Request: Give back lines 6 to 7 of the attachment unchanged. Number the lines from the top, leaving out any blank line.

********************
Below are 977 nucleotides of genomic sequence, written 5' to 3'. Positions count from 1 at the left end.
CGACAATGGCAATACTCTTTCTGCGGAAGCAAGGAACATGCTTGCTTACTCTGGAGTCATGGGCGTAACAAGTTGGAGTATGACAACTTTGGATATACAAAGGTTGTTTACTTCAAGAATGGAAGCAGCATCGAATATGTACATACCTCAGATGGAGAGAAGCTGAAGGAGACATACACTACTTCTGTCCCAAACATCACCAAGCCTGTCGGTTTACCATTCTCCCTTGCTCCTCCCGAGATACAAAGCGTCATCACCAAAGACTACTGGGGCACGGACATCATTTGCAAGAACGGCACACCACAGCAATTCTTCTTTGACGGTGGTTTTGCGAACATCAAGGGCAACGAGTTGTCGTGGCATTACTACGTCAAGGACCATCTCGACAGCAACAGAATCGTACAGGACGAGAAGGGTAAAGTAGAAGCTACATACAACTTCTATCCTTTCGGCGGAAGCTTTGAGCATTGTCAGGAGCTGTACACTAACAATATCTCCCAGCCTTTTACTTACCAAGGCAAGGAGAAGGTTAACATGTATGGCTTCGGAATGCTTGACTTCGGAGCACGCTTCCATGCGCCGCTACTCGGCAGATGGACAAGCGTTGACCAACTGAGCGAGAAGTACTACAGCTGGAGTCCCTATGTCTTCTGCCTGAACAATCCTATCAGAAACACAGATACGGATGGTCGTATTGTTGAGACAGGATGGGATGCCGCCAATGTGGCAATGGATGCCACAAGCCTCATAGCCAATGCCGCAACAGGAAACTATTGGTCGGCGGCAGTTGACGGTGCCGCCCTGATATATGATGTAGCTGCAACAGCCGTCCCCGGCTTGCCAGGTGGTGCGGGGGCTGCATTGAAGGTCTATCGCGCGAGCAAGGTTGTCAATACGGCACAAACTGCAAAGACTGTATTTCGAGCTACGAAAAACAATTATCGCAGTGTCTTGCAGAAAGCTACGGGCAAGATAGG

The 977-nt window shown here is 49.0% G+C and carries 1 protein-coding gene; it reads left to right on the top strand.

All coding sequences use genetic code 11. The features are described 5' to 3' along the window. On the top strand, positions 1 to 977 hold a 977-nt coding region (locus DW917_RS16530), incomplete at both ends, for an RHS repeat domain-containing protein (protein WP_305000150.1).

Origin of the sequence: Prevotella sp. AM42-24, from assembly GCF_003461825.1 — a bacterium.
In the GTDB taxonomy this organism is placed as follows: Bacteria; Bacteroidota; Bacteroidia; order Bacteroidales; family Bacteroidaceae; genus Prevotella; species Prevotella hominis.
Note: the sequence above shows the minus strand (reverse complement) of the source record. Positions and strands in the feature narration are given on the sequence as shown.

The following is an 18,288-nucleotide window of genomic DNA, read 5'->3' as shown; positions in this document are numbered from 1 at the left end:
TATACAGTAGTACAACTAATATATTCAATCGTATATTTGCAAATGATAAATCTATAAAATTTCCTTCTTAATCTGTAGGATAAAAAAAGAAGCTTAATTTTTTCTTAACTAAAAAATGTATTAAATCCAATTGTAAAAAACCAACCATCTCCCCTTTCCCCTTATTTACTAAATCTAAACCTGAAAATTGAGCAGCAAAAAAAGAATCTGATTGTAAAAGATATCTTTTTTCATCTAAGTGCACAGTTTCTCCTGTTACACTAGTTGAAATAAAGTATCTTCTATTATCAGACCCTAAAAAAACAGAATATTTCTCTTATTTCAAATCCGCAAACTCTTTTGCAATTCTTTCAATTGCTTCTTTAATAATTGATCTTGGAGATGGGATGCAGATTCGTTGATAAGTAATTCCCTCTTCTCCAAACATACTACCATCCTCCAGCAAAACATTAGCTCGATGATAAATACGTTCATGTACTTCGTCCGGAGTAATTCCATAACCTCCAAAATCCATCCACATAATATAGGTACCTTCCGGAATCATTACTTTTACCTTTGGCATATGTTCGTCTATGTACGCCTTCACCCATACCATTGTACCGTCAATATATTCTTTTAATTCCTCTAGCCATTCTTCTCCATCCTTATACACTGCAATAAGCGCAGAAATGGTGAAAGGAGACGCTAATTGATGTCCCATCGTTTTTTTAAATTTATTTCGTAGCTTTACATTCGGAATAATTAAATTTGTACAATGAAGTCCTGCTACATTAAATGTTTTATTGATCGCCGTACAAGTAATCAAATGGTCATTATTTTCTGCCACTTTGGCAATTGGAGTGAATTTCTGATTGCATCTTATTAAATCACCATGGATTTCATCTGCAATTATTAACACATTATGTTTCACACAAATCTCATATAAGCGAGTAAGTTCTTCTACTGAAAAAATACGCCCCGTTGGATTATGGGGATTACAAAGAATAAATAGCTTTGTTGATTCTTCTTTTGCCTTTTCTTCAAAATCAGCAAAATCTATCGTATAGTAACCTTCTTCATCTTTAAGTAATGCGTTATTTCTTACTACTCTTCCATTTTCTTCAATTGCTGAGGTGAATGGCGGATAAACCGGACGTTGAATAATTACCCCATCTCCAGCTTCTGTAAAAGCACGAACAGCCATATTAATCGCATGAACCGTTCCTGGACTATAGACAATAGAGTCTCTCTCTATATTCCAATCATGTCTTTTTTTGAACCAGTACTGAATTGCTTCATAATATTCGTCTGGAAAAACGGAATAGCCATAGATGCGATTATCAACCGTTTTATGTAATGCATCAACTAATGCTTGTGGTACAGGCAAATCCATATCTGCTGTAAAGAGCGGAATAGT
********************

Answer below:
In the GTDB taxonomy this organism is placed as follows: Bacteria; Bacteroidota; Bacteroidia; order Bacteroidales; family Bacteroidaceae; genus Prevotella; species Prevotella hominis.
Note: the sequence above shows the minus strand (reverse complement) of the source record. Positions and strands in the feature narration are given on the sequence as shown.